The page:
Canadian author David Morrell stormed onto the adventure thriller scene in 1972 with his debut novel First Blood, which was made into a blockbuster 1982 film starring Sylvester Stallone as John Rambo. I first encountered Morrell’s work through his 1984 effort The Brotherhood of the Rose–a riveting, action-packed Ludlumesque espionage adventure about twin assassins who are hunted by their former bosses in classic Jason Bourne fashion. I’ve read a few later novels by Morrell over the years, and while they were good, they never reached the heights of Brotherhood. I decided to try his 1982 offering, Blood Oath, to see if his earlier work was similar.

Blood Oath was the first example of what would become almost a formula for Morrell: an innocent couple find themselves caught up in a sinister conspiracy, hunted by assassins while travelling across countries trying to unmask their enemy and defeat them. His style owes much to mega-selling author Robert Ludlum: he loves the surprise attack (assassins burst through a window, a building suddenly explodes, etc.), melodramatic dialogue, outlandish twists and the “man on the run from an all-powerful, unknown enemy” plot device. Morrell’s writing is very cinematic; I suspect that he was heavily influenced by Hitchcock and always had movie deals in mind.

The novel starts slowly, as writer Peter Houston and his wife are visiting a military cemetery in France, trying to locate the grave of his father, a soldier who was killed in action in 1944. Finding no grave and no record of his father, he inquires in the local village and discovers that the man who volunteered to tend his father’s grave was a notorious traitor who assisted the Germans then disappeared at war’s end. The present-day intrigue begins soon after, as Houston’s car is run off the road by unknown assailants and his wife drowns in a river. Swearing to avenge his wife and determined to find out who is after him and why, Houston continues his investigation with a French translator named Simone, who also has a personal connection to the mystery. They quickly find themselves caught up in more intrigue and targeted by unknown assassins. Further investigation uncovers more American soldiers whose graves mysteriously disappeared, all connected to the same French traitor and mysterious entities known only as “Verlaine” and “Charon”. More people are killed, mysterious characters give ominous warnings with their dying words, and the plot twists and thickens.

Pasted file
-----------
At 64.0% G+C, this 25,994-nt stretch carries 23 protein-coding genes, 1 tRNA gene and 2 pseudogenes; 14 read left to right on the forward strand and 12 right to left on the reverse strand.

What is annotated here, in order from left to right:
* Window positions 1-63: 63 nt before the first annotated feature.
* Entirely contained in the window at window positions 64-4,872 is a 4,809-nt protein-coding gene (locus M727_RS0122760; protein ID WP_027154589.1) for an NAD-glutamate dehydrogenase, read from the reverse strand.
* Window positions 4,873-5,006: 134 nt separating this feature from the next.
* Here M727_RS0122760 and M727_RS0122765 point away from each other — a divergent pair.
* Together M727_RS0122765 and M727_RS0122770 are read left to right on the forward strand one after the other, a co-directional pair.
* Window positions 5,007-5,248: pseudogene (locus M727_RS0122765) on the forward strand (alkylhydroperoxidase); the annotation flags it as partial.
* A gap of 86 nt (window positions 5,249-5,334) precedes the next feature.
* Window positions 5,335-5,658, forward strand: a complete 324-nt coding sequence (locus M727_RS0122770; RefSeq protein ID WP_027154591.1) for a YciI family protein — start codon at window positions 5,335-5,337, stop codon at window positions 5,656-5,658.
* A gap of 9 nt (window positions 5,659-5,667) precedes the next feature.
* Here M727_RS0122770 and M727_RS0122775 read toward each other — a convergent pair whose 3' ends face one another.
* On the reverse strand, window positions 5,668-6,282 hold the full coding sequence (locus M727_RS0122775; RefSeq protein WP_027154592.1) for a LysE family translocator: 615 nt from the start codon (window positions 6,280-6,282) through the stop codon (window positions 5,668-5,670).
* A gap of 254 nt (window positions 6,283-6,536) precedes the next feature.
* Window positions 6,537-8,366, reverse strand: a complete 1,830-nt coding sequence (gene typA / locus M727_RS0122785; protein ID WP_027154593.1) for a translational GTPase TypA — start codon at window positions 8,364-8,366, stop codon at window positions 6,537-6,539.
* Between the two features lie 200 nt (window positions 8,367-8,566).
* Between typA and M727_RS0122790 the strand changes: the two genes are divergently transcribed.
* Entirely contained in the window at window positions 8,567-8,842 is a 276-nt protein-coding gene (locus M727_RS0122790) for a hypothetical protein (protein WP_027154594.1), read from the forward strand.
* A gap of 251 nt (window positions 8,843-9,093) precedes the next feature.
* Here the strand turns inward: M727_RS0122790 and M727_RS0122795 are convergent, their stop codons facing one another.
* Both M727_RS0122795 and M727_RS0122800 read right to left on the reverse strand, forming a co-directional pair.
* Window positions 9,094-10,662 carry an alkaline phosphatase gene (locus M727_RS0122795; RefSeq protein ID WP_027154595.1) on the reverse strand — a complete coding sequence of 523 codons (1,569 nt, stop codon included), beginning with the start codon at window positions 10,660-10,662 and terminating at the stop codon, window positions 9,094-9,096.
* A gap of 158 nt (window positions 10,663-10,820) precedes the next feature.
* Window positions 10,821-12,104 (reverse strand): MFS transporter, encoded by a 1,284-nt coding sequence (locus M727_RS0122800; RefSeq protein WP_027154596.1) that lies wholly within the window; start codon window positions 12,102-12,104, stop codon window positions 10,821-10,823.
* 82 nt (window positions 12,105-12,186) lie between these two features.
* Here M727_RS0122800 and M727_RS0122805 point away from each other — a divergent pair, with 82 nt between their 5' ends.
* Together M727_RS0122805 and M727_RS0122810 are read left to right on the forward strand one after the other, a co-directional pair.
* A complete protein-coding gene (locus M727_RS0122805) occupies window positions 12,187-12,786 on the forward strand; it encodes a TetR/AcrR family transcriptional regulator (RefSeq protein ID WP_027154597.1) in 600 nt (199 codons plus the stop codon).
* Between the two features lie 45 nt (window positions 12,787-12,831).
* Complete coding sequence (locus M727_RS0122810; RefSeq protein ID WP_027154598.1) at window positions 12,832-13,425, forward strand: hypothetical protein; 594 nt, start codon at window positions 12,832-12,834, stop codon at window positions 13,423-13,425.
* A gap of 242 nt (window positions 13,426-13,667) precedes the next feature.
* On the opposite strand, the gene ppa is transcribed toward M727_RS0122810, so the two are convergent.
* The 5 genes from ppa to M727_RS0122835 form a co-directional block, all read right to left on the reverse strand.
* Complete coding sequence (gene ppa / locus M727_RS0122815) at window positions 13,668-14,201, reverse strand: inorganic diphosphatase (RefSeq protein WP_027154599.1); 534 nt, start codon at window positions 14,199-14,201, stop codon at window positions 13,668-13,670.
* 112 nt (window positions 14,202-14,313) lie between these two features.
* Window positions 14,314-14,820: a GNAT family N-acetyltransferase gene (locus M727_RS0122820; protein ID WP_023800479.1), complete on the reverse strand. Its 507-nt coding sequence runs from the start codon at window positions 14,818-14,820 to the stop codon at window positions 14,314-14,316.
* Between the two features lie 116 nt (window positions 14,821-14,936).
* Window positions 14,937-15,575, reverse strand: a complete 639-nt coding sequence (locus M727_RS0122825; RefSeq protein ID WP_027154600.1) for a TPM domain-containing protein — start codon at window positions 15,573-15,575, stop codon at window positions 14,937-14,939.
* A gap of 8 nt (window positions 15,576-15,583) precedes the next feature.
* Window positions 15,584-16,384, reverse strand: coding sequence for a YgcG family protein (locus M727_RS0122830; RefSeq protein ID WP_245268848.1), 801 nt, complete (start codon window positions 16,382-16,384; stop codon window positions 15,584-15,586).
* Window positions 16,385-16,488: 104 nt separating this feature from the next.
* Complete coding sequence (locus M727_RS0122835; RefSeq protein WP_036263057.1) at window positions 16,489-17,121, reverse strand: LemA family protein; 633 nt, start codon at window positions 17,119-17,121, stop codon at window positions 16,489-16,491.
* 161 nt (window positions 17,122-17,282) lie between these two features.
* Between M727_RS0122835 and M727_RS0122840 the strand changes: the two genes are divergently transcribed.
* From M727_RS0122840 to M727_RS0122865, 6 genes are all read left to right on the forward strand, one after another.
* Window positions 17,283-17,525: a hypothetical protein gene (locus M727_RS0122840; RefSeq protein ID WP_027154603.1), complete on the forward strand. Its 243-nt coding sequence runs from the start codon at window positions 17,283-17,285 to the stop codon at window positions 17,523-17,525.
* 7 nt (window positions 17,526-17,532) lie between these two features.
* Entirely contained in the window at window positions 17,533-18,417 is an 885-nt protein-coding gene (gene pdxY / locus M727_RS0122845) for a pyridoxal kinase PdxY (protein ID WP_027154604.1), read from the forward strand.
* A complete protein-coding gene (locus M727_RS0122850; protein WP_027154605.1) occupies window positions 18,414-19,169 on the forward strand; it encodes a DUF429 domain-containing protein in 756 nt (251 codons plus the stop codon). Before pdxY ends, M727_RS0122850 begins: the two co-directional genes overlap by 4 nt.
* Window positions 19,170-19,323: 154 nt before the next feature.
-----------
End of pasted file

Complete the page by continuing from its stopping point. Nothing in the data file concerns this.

The first two-thirds of this novel were pretty engaging; a 37 year-old wartime mystery, an increasingly ominous conspiracy, and two innocents trying to survive on the run while discovering the true nature of their adversary and taking revenge kept the pages turning. But things get increasingly implausible as the story goes on, and novelist Houston transforms into a full-on ninja, killing men with his bare hands, rappelling down cliffs and scaling castle walls with a monomaniacal determination to defeat the evil organization that killed his wife. The action is non-stop for the last fifty or sixty pages, as Houston and Simone infiltrate the enemy compound and learn the sinister secrets of the entity code-named “Charon”. The bad guys prove to be as cartoonish as James Bond villains, but with less charm or style, and the whole thing becomes a little absurd.

If this was a James Bond or Mack Bolan novel this would all be par for the course. But when the story starts out as a Hitchcockian mystery-thriller, then a protagonist whose knowledge of commando skills come from researching his novels suddenly starts applying it in a manner that would make Mack proud, it all becomes too much to swallow. Which is too bad, because this was an entertaining page-turner for most of the way.

One interesting detail about this novel is how it was inspired by the author’s own life. Apparently Morrell’s father was a pilot shot down over France during the war, and his body was never recovered. So this book is a kind of “what if?” story and a tribute to the father he never knew.

Overall, this was about on par with other Morrell’s other novels I’ve read, but definitely not as good as The Brotherhood of the Rose. If you like his work or the thrillers of Robert Ludlum and Jack Higgins, you’ll probably enjoy this one.

Get a copy of Blood Oath here.